Zoom Zoom may not be enough anymore.
Mazda’s famous tagline introduced the North American continent to the performance-bred pleasures of driving a Mazda. Whether you drove home in an RX-8 or picked up a more mundane Mazda MPV, the slogan promised that everything the company built had the soul of a sports car.
Mazda is Japan’s 5th biggest automaker and manufactures about 70 percent of its vehicles in Japan. It sells only about 10 percent of those in its home market and exports the other 90 percent. That’s not a profitable equation considering the relative weakness of the Japanese yen at the moment. The company expects to lose 100 billion yen ($3.1 billion) for 2011 and is thought to be searching for 70 billion yen to bolster overseas production in Thailand and Mexico.
There’s no question that Mazda builds great cars. To survive, though, it needs to get foreign production ramped up right away, partner with a larger automaker or sell a heckuva lot more cars. Moving on from Zoom Zoom and incorporating some innovative marketing like that of Japan’s number one automaker might do the trick.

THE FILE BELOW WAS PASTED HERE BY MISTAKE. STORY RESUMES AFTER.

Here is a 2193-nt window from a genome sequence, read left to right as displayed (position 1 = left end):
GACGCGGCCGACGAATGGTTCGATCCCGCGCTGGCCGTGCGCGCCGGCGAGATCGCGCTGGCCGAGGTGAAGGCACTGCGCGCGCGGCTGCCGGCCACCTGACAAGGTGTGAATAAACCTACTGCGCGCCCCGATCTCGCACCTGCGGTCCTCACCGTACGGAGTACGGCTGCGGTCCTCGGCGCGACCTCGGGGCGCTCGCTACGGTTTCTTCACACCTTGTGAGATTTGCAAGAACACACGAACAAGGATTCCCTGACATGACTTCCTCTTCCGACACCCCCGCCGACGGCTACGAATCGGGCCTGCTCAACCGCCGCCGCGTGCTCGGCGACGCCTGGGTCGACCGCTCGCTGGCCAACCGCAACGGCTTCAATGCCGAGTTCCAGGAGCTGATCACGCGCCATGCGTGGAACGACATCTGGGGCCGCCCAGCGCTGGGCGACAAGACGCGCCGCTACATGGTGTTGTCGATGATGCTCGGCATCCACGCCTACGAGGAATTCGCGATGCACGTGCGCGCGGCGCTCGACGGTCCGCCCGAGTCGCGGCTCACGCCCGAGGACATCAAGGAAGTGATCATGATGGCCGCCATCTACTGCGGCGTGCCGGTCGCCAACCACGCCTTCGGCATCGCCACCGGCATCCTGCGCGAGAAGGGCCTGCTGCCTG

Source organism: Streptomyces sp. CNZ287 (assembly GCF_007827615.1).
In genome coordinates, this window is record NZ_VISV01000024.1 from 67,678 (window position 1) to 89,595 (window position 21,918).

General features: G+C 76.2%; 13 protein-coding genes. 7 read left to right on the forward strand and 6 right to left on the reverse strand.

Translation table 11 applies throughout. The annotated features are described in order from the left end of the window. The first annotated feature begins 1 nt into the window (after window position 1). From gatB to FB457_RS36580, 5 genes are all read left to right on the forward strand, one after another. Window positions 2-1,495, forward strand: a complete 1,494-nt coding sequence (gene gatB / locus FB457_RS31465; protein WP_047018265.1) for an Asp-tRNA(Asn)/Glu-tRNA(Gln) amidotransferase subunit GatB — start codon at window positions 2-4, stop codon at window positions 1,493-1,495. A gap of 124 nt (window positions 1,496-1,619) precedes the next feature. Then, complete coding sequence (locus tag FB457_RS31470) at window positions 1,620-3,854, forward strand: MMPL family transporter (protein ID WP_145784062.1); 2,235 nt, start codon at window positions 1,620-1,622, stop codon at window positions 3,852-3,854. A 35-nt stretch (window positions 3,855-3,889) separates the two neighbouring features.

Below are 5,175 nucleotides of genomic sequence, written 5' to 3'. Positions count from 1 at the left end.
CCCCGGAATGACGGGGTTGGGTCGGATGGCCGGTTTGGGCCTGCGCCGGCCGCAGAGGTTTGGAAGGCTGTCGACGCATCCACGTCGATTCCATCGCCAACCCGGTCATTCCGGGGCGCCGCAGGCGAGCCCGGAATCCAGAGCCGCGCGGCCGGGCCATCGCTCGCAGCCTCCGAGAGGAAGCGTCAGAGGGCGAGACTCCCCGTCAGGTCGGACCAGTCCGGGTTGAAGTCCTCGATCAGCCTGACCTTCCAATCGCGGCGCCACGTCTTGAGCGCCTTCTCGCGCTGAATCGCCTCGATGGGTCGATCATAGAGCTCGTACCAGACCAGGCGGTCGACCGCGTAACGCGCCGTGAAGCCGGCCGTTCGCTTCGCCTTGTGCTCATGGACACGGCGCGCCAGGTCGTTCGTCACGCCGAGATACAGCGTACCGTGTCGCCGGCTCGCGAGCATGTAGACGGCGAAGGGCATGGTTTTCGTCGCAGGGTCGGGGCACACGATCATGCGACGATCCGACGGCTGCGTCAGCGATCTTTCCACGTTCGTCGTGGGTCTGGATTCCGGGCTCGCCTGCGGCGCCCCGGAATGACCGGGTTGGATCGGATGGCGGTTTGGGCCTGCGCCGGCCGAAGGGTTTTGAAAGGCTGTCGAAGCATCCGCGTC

Autoblog reports on a brilliant marketing strategy implemented for Toyota Belgium:
Toyota Belgium has just launched a new campaign for the Toyota RAV4 Black Edition that allows participants to earn discounts for the vehicle based on their location. Smartphone users download the RAV4 Adventure Discount App, travel to a so-called adventurous location within Belgium and sign in with the application. The app then calculates a discount based on just how daring you are.
So, maybe a trip deep into the Ardennes will yield a larger discount than a jaunt to one of the Royal Museums of Fine Arts in Brussels. A promotion like that gets people interested and involved in the brand. Once people have an emotional connection (they worked for that discount, after all), they are more likely to follow through with a purchase.
I’d expect to see similar promotions hitting the U.S. very soon!
Can Mazda’s problems be solved with better advertising?